Farah and Porter smash UK records, Kipruto close to world record, Bolt wins – just

Superb night of athletics at the Samsung Diamond League in Monaco

Mo Farah (Mark Shearman)

Six world leads, four meeting records, two UK records and one very near world record – and those are just the events in which Usain Bolt had no involvement!

Indeed, the Jamaican superstar was well and truly overshadowed tonight at the Samsung Diamond League in Monaco – not only by the myriad record-breaking performances, but even by a good old fashioned punch-up after the men’s 1500m.

Despite winning the 100m with a season’s best of 9.88, Bolt was pushed all the way by team-mate Nesta Carter (9.90) in a close finish that would have ordinarily been the climax of any Diamond League meeting. But on a night of so many outstanding performances and records, Bolt was made to look human.

The scheduling of the men’s 3000m steeplechase right at the end of the programme initially seemed a strange choice, but in hindsight it was a work of genius – as was the running of winner Brimin Kipruto. The Olympic champion showed that his victory at the hotly-contested Kenyan Trials race just six days prior was no fluke.

He not only smashed through the eight-minute barrier for the first time, but he almost broke the world record. His time of 7:53.64 was just 0.01 shy of the world record set by Saif Saaeed Shaheen set seven years ago. Despite missing the world record by the narrowest of margins, former world champion Kipruto could take some comfort in setting a Kenyan record – which is no mean feat in steeplechase terms.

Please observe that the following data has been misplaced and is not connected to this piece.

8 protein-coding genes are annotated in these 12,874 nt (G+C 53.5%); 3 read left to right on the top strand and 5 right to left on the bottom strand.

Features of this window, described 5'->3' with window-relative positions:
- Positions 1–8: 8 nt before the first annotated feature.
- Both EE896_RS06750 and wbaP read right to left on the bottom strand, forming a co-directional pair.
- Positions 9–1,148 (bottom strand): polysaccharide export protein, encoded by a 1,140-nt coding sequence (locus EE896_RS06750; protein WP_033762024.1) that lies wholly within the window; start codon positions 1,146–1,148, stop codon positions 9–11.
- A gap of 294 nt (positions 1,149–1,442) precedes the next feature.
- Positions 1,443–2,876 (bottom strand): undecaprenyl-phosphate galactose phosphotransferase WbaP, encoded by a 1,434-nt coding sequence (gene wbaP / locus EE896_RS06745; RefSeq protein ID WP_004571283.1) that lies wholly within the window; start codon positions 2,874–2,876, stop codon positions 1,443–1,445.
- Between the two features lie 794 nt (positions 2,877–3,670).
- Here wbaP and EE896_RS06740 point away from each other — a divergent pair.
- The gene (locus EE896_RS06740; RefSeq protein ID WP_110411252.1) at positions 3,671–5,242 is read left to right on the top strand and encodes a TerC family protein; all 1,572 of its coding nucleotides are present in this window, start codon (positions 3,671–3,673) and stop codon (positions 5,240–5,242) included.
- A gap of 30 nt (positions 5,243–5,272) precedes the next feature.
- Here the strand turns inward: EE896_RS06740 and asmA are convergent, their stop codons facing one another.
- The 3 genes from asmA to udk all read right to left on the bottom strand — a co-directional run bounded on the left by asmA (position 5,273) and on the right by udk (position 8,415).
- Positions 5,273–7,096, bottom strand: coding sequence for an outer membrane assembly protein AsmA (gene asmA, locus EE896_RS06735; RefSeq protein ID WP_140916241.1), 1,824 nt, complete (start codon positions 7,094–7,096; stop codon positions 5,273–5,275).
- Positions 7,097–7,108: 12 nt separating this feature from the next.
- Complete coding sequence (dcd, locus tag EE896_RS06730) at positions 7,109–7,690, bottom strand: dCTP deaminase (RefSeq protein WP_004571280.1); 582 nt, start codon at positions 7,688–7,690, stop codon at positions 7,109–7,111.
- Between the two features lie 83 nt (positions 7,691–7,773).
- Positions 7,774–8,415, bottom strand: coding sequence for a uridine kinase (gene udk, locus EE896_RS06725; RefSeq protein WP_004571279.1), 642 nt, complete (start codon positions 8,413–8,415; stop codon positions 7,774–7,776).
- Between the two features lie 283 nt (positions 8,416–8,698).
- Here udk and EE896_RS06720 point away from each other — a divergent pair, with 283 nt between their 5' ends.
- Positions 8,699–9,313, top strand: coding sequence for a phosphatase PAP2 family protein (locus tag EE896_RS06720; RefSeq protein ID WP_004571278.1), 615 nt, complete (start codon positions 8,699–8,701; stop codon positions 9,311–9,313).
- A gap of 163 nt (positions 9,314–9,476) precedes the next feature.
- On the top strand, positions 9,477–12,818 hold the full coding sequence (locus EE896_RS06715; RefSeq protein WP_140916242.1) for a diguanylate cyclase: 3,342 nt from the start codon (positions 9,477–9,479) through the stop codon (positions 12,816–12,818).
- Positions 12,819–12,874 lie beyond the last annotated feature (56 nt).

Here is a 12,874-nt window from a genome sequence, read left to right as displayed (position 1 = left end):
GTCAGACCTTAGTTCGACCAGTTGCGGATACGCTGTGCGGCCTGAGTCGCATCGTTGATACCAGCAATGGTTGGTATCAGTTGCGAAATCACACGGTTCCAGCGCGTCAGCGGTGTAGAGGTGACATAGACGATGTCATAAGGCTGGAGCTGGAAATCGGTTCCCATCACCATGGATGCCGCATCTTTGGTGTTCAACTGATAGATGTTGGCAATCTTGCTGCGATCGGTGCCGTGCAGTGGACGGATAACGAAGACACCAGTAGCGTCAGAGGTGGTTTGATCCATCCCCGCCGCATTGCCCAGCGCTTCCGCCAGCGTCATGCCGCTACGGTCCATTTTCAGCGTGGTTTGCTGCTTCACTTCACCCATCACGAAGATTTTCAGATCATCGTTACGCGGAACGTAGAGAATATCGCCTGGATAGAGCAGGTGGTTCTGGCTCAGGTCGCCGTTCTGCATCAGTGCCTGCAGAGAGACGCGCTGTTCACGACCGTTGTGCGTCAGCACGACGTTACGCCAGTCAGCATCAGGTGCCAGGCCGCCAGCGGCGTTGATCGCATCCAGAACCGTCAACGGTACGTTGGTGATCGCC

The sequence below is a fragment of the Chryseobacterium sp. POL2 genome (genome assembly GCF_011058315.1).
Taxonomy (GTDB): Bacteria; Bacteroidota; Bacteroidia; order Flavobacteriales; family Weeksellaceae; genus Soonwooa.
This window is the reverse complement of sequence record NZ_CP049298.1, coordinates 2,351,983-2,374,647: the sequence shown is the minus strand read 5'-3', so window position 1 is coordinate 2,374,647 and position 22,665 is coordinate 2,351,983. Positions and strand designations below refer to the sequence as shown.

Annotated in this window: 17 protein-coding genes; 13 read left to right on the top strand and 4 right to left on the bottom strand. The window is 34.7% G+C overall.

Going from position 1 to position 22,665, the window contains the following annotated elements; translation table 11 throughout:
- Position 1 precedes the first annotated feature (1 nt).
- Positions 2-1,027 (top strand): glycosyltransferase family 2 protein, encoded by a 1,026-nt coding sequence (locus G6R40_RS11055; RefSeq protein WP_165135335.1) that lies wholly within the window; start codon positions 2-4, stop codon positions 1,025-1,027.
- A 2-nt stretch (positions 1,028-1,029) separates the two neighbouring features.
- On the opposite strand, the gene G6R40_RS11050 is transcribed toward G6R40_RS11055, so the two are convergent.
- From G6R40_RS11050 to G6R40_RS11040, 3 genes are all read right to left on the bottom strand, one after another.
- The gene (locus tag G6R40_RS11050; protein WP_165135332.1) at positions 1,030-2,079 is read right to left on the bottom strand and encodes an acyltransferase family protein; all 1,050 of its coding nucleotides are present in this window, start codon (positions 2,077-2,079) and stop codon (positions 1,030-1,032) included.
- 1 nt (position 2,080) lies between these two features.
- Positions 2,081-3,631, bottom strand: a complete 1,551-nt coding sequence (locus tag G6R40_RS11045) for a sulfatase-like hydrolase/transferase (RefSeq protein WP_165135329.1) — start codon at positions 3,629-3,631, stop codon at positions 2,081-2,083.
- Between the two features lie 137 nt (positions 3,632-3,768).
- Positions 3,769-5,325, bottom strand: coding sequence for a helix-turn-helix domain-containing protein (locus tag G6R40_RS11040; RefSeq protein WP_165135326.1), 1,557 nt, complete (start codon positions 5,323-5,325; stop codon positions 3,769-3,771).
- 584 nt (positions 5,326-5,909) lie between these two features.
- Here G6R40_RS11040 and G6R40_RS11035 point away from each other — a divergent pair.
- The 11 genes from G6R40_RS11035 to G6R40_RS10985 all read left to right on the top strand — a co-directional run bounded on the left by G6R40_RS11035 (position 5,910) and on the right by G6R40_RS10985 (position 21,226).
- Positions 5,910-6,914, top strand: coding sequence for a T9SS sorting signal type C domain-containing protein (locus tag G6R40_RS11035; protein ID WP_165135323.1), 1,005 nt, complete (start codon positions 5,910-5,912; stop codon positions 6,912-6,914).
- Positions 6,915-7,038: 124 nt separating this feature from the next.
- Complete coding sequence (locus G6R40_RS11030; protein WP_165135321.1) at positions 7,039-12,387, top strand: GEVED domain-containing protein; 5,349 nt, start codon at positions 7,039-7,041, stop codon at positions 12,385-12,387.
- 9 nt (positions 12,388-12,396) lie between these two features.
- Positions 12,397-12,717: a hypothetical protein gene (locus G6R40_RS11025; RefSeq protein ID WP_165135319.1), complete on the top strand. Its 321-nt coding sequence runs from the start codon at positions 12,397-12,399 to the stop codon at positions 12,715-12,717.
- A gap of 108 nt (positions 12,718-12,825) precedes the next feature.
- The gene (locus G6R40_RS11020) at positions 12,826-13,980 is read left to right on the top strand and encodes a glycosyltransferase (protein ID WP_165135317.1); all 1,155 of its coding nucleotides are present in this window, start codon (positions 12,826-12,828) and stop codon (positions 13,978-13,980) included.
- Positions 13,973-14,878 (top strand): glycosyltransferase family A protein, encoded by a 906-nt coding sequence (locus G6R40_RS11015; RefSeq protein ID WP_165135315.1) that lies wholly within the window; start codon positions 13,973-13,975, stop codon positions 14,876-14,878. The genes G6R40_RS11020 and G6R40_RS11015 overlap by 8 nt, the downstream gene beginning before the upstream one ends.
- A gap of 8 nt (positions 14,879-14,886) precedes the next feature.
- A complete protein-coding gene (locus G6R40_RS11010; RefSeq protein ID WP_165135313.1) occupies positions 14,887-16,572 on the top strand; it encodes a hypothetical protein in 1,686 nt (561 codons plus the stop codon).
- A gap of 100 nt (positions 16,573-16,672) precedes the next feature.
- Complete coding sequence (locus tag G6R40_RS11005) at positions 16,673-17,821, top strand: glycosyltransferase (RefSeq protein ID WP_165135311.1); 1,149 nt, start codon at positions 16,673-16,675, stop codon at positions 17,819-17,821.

Kipruto was joined under eight minutes by team-mates Ezekiel Kemboi (7:55.76) and Paul Kipsiele Koech (7:57.32). Kemboi now moves to fifth on the world all-time list, while Koech’s performance might just be enough to persuade the Kenyan federation to select him for the World Championships after struggling to compete in the altitude of the Kenyan Trials.

Mo Farah notched up another high-profile victory over a quality field in the 5000m to once again underline himself as not only a medal favourite but a gold medal favourite for the World Championships in Daegu.

The race was not quite as fast as the sub-12:50 pace as had been planned, with the pace dropping in the third and fourth kilometres leading to lots of bumping and barging as US duo Galen Rupp and Chris Solinsky were forced out of the race. But Farah managed to stay out of trouble and once again adopted his tactics of holding back until the final kilometre then winding up the pace.

In what was arguably his toughest test of the year, Farah hit the lead at the bell and kicked for home with a 54-second last lap, holding off a strong challenge from former world champion Bernard Lagat. Farah opened up daylight in the homestretch to win in 12:53.11 – a UK record, world-leading mark and a meeting record.

Lagat held on for second to set an American record of 12:53.60, finishing ahead of Kenyan junior Isaiah Koech (12:54.18) and Ethiopia’s Imane Merga (12:55.47) in a race where seven men dipped under 13 minutes.

The race from this evening that will perhaps be talked about most – for all the wrong reasons – is the men’s 1500m. For the second year running, Silas Kiplagat ran away with the win with a world-leading 3:30.47, finishing more than a second ahead of Nixon Chepseba (3:31.74) and 800m specialist Abubaker Kaki who made a superb breakthrough over the longer distance with a Sudanese record 3:31.76. New Zealand’s Nick Willis also set a national record (3:31.79) in fourth.